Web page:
EDWINS to Open Butcher Shop in Buckeye Neighborhood in Mission to Better Lives of Many


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  • Douglas Trattner
Brandon Chrostowski promised that he was just getting started. In addition to EDWINS Leadership & Restaurant Institute, the fine-dining bistro that provides formerly incarcerated citizens a foothold in the hospitality industry, the philanthropist recently unveiled EDWINS Second Chance Life Skills Center, a three-building campus in Cleveland’s Buckeye neighborhood that provides housing, services and amenities to current and former students while striving to improve the surrounding community.

But even that was just the tip of the spear when it came to Chrostowski’s plans to improve both the lives of the formerly incarcerated and the entire neighborhood around him.

“To solidify the EDWINS mission and make it stick, we have to keep doing these impossible tasks,” he explained. “This is just another notch in our long-term plan of building an elite culinary school, building this community up, enlarging our footprint, and casting that mission even farther.”

The next step will be a butcher shop, which will be the Buckeye neighborhood’s first fresh meat vendor in almost 50 years. The 3,200-square-foot shop is slated to open this winter.

“EDWINS Butcher Shop is the next step in an overall plan to combat the problem of re-entry through food," Chrostowski adds. “It is also a step in a broader vision. For far too long, an entire system within U.S. society, from banks to prisons to city courts, has benefited from exploiting the poverty and powerlessness of inner-city residents, including people exiting prison.”

The retail shop will be at 13024 Buckeye Rd., near the intersection of South Moreland. It is adjacent to the new EDWINS Second Chance Life Skills Center student campus and less than one mile from the Shaker Square restaurant. The strategic location allows for a walkable, bikeable commute between the three properties. Designed by local architecture firm Bialosky Cleveland, the project will renovate a long-vacant one-story commercial building.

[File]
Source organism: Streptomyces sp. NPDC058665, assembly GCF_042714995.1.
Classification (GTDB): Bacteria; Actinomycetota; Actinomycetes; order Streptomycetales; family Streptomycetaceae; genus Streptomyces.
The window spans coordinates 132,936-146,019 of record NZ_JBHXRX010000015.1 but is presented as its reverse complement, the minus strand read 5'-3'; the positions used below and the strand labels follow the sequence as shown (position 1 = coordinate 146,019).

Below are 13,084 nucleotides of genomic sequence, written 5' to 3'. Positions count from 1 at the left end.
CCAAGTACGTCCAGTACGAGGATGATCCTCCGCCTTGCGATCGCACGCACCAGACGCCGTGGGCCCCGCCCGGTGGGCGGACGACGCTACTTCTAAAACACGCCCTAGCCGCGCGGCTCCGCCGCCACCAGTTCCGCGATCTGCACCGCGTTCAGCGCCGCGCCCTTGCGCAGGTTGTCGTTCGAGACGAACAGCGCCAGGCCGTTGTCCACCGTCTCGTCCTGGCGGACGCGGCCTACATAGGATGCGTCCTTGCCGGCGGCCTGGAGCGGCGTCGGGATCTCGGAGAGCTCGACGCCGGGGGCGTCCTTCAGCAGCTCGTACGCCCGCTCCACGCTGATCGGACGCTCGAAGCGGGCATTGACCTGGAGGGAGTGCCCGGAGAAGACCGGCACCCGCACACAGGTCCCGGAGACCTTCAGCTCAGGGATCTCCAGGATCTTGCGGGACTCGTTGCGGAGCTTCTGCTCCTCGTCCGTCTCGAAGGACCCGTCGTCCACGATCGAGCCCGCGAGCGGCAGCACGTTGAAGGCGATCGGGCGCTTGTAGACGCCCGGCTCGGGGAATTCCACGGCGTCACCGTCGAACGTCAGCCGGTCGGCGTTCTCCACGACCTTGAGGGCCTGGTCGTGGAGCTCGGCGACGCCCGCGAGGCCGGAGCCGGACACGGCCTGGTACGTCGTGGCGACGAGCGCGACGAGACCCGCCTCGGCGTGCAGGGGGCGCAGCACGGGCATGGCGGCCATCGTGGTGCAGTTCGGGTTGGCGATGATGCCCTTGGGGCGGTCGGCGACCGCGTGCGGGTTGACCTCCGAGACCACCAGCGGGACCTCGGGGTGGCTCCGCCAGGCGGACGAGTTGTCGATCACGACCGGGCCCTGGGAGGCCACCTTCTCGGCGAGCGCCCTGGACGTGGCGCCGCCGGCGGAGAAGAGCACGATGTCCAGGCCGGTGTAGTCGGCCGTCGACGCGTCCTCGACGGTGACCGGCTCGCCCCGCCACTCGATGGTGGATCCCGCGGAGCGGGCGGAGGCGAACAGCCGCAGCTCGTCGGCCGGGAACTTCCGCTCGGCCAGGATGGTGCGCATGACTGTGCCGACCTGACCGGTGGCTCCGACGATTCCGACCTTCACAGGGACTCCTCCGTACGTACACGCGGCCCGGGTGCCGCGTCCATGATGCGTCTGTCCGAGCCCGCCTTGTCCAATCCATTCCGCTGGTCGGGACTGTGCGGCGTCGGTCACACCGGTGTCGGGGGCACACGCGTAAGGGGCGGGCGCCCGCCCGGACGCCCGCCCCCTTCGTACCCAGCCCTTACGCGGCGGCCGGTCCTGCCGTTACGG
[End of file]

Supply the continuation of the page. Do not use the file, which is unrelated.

“Unfair pricing, lack of healthy food options and economic oppression have gone unchecked in our poorest neighborhoods for decades,” Chrostowski says. “The butcher shop is another piece in our overall plan to combat these issues.”

The philanthropic organization will continue transforming properties in the neighborhood, with future plans that might include a bakery, fish shop, and wine and cheese shop, each of which will present the students and alumni with a new set of skills, new employment opportunities, improved confidence and heightened self-esteem.

Having purchased four properties in the neighborhood since 2014, and receiving ongoing support from several major foundations, EDWINS is slowly but surely making the village a reality.

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